At the heart of this question is the issue of implied anti-Semitism in John and the attempt to mitigate it by reconstructing the historical context of the writing. Kysar quotes Samuel Sandmel to offer a succinct statement of the issue, ‘..in its utility for later Jew haters, the Fourth Gospel is pre-eminent among the New Testament writings’. This essay will examine whether it is a valid assertion that historical context is the key to mitigating the polemical tome of the Fourth Gospel.
It must immediately be said that the labelling of the gospel ‘anti-Semitic’ is in itself controversial as the contemporary definition of ‘anti-Semitism’ implies a racial and political dimension. Dunn makes this important and needed distinction in his work. Hitler was anti-Semitic because any German with a Jewish grandparent was to be killed as a matter of honour. Conversion and religion were irrelevant. Christian apologists would perhaps prefer the term ‘anti-Judaism’ as indicative of the attack on the representatives, traditions and institutions of Judaism the religion. Within this definition, there seems little doubt that the fourth gospel is heavily focussed in part on challenges to the paradigms of Judaism but that perhaps would be expected from a document that breaks new theological ground in many ways. Dunn takes the measured approach of admitting that a knowledge of the historical context is required to inform judgements about the text but that the term “the Jews” can not be simplistically applied to a single group.
However, the perceived force of the language was perceived by some, particularly in response to the usage of texts from John by the Nazis, to require a historico-centric approach to interpretation. Kysar perhaps summarises best the position that emerged with Martyn’s thesis that the historical setting is the key to understanding the gospel as essentially a polemical work. Martyn’s key assumptions were firstly that:
“the tension and hostility…between the Jews and Jesus..[is]..the key to the life and purpose of the Gospel…it represents a genuine historical setting…it is not an exercise in theological symbolism..”
Secondly, “…this historical setting can scarcely be that of Jesus and his actual, original disciples and opponents”. In other words, the key events and personalities of the story are thinly disguised figures that were in current opposition to the Johannine community. Martyn’s approach is thus to apply a form critical approach and attempt to reconstruct the history in terms of the ‘life setting’ rather than the immediate subject matter and the key locus about which Martyn’s thesis and his disciples revolves is the expulsion event from the Synagogue. This is asserted as a distinctly Johannine event having no correspondence in the Synoptic accounts and was originally connected with the birkat haminim, asserted as the prayer that was instituted by rabbis to eliminate the Nazarene sect from amongst the Jews. The corresponding tone of the narrative with its seemingly comprehensive dismissal of “the Jews” and the recasting of the theological aspects of Judaism in Christological terms is all ascribed to this historical event.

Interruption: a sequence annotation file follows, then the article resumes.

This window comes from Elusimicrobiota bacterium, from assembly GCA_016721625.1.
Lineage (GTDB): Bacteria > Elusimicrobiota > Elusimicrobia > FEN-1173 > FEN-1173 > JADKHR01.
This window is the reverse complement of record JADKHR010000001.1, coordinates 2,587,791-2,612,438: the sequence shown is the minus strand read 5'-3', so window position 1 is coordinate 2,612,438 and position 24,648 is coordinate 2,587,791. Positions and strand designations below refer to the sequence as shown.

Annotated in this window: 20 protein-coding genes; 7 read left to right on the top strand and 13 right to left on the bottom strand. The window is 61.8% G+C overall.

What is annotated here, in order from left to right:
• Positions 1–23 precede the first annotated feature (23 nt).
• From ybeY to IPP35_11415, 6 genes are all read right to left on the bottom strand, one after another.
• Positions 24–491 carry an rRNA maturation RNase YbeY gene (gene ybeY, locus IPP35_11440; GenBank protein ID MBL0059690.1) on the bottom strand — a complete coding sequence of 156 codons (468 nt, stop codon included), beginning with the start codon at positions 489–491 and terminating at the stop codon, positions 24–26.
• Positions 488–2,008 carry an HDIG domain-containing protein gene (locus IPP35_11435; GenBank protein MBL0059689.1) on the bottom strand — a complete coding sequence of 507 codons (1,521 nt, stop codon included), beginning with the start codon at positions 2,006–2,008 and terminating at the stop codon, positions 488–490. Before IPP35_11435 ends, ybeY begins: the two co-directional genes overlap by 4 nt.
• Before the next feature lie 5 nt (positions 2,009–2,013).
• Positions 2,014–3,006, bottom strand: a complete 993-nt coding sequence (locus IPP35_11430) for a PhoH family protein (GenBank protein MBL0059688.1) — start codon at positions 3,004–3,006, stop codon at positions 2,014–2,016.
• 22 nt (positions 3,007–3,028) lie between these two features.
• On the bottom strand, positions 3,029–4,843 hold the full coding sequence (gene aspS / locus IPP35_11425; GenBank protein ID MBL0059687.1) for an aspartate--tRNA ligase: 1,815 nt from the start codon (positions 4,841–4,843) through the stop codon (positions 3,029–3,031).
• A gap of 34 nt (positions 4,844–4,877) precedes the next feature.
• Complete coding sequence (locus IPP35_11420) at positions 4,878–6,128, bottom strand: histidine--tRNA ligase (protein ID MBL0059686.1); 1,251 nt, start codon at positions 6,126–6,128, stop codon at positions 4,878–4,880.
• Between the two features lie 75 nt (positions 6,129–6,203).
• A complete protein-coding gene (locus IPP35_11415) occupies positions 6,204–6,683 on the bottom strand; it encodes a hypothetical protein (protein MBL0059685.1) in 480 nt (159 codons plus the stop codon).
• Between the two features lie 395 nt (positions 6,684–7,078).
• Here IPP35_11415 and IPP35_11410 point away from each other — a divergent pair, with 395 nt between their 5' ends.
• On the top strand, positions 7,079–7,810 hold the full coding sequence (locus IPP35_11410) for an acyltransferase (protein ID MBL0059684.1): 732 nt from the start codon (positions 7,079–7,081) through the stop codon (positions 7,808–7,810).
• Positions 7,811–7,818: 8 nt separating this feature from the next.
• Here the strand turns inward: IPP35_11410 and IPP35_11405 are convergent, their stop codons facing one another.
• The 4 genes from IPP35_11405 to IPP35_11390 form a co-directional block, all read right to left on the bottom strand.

Kysar is subsequently very keen to assert that a simple “reader-response” analysis of the text assuming an “untrained…or unsophisticated in theology” reader will give a “popular and natural understanding” of the text. His assertion is that the narrator is “neither a Jew nor leads the reader to Jewishness” and most seriously that “their leaders abrogate their loyalty to their God for fidelity to Caesar”. “The Jews” for the reader’s minds are those “representative of opposition to Jesus and his mission”. Kysar would continue that these Jews are put alongside the deliberations of Pilate whom “declares no less than four times…that Jesus is innocent” and the reader is thus left with the impression that the “Jewish leaders alone” were responsible for the death of Jesus and “…the narrative of the Gospel…persuades a reader to cast Jews and Judaism in an unfavourable light.” John is thus apologetically presented as an ‘embarrassment of history’ of questionable canonical value.
The perceived strength of this position is seen in that Martyn, in his most recent edition of his seminal work, ‘…sees no reason to retreat from what is from any point of view a murky swamp in which his opponent’s views can be grounded no more securely than his own’. Subsequent work by Fortna employing a source-critical approach is noted for his enthusiastic recommendation of Martyn’s work despite having very little of substance in common with it as he is analysing the text as a source critic. Such is the pervasive influence of the near paradigmatic work.
However, this work now has a battery of contra-evidence refuting his primary thesis of the expulsion event from the synagogue directly connected with the historical event of the birkat haminim prayer. This is summarised obliquely by Moody-Smith and very directly by Motyer. Motyer is arguing for a paradigm shift where Moody-Smith is content to contend that the weight of evidence still admits a primary place for Martyn’s thesis whilst accepting it has been found wanting in its details. However, as Lincoln concurs with Motyen, these “details” unfortunately are the primary assumptions of Martyn, “…it is doubtful..that the birkat ha-minim can be so directly related to the fourth gospel.”